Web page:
I am pleased that the hon. Member for Aberdeen North welcomed the funding that we are providing for the potential visit of the American President to Scotland. I confirmed today that we will supply an extra £5 million to cover the cost incurred by Police Scotland. Again, that is outside the Barnett formula. Therefore, we do have the Barnett formula there for the important work that is done across Government, but it is right that we should look at the specific circumstances that we face with respect to Northern Ireland and to getting the right city deals in Scotland and Wales. We need to ensure that we use our funding in that flexible way.
We have heard some fantastic speeches in the House today, but I observe that the champions of fiscal rectitude and enterprise in Scotland sit on the Conservative Benches.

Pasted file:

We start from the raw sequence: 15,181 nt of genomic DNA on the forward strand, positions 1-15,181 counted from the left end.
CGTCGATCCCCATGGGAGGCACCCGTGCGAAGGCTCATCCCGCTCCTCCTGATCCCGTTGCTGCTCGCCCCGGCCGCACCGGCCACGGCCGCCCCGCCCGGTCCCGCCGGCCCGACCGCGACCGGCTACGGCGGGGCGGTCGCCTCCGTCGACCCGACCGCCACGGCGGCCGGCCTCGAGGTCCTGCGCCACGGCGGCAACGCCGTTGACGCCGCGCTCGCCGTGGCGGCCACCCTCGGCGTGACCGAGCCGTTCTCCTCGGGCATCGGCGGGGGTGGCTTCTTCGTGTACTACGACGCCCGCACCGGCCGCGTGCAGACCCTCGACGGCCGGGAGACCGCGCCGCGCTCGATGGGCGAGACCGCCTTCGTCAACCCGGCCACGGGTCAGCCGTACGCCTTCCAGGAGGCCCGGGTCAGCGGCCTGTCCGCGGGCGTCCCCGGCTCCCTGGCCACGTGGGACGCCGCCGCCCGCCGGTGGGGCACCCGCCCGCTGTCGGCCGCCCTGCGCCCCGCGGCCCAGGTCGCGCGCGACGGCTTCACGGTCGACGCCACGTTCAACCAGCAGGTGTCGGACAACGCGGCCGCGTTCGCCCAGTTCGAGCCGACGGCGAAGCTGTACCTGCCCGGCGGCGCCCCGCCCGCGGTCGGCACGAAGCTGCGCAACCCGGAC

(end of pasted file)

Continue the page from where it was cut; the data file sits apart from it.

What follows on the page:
I appreciate the chance to have a minute at the end of this debate. On the debate and the way it has been conducted, I appreciate the fact that so many people have taken an interest in the finances that are being granted to the devolved institutions. I really hope that, when it comes to the Budget process later this year, we see the same level of interest.
Finally, the change in the process is welcome to ensure that we can actually debate the estimates, but I suggest that further change is still needed to ensure that the estimates debates can be meaningfully amended and that proper alternatives can be put forward so that we can make it clear what our alternative spending plans would be and that we can have actual meaningful votes on them.
Question deferred (
The Deputy Speaker put the deferred Questions (